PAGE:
I miss the early years where you could just waltz up to a Nuit Blanche project any time through the night and take part in it.  Next year, we're going to change our strategy.  Instead of planning a route to try to maximize what we can see in an evening (equivalent to one of those bus vacations where you visit 11 countries in 9 days), we will make sure we start at the most promising ones, before the huge lineups form.  And maybe we'll take the time to actually wait for a few more exhibits so that we can feel more engaged and at one with the art. 

Thursday, October 06, 2011

AGO - General Idea Haute Culture

The AGO is showing a retrospective on the work of the trio of artists who called themselves "General Idea".  The three gay male Canadian artists (Felix Partz, AA Bronson and Jorge Zontal) were popular in the 1970-80s when they banded together to produce "conceptual art", where the ideas conveyed by the art were more important than the esthetics of the actual works themselves.   Their art forms spanned multiple mediums, ranging from photographs, paintings, sculptures, TV and videos, performance art.  They spurned individual fame and recognition for artistic merit, staying together as a collective until Felix and Jorge died of AIDs related illnesses in 1994.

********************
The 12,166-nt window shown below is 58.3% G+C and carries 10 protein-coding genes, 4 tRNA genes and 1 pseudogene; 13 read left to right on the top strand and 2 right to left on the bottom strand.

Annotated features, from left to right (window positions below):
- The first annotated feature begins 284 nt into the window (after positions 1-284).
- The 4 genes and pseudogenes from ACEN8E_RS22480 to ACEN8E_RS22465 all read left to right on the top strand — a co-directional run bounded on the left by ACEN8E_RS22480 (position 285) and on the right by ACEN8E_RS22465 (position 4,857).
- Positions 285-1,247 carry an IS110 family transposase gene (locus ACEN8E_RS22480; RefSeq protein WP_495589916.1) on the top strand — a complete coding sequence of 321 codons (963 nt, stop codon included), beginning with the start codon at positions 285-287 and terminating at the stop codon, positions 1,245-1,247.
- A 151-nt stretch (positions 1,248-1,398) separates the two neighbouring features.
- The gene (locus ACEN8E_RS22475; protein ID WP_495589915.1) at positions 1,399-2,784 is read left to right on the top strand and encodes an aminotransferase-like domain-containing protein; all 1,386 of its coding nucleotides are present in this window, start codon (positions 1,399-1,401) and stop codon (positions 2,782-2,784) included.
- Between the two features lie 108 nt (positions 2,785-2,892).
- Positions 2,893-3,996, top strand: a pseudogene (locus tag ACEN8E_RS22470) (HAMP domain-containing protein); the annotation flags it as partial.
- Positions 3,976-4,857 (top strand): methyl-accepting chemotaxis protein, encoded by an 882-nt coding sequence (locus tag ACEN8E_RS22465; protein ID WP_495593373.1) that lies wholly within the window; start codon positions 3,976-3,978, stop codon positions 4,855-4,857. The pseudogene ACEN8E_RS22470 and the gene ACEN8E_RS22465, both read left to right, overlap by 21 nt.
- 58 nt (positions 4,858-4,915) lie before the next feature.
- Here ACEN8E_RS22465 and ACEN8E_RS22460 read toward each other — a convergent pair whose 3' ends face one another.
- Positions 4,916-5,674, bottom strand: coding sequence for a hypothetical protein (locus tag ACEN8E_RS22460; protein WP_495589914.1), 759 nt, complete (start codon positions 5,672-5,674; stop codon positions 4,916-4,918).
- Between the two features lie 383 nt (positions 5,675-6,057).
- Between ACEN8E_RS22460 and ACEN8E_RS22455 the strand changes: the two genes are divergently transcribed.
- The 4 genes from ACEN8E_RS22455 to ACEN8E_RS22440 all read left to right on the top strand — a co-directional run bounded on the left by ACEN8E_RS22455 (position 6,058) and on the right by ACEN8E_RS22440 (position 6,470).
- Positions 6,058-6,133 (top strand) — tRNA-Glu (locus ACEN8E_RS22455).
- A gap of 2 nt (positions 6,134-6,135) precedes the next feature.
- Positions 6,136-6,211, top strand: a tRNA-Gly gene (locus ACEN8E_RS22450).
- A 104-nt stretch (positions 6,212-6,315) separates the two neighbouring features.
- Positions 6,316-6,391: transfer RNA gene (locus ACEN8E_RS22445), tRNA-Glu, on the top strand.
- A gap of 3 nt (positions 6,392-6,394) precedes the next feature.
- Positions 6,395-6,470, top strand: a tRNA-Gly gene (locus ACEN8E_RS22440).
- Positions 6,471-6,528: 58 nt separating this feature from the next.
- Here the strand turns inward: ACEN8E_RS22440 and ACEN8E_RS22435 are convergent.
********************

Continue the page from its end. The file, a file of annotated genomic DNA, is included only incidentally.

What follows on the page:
The three of them are featured prominently in their work, either by physically including their images into photographic art, or symbolically representing themselves as trios of various forms, including one of their most iconic metaphors of themselves - the stereotypical gay man's dog - the poodle. Some of their most infamous poodle paintings are part of the Mondo Cane Kuma Sutra series showing 3 brightly coloured poodles in various states of erotic menage-a-trois sexual positions.

Their works spoofed the current culture of the times and often took familiar works of art and put their own spin on it.   I was quite fascinating with researching the sources of inspiration for some of their more famous pieces.

Their "XXX Blue" shows 3 large blue X's rendered using stuffed white poodles dipped in a familiar looking blue paint.  This is a direct reference to French artist Yves Klein, who was known for using the colour "International Klein Blue" in his paintings.  He covered nude models with this paint and had them roll around on canvas to create new works of art.   One of his performances is actually shown on YouTube.